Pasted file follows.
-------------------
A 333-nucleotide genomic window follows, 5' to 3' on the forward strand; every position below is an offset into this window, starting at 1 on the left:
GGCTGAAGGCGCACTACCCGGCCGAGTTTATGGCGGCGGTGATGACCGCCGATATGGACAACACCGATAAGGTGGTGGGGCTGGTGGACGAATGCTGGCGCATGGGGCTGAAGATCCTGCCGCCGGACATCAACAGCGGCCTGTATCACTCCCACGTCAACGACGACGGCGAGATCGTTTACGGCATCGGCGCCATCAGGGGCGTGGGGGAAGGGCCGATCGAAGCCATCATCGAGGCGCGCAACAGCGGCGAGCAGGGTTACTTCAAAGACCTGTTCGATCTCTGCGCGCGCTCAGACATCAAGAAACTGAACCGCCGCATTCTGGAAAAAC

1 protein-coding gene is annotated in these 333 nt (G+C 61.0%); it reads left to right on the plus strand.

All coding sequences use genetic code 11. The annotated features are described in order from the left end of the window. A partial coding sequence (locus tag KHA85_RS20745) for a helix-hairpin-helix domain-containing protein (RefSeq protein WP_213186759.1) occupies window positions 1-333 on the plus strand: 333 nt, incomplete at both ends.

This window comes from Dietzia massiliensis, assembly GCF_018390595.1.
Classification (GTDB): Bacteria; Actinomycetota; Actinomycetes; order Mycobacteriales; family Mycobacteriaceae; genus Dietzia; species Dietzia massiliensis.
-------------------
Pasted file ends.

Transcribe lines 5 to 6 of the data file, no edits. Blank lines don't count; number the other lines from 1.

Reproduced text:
This window comes from Dietzia massiliensis, assembly GCF_018390595.1.
Classification (GTDB): Bacteria; Actinomycetota; Actinomycetes; order Mycobacteriales; family Mycobacteriaceae; genus Dietzia; species Dietzia massiliensis.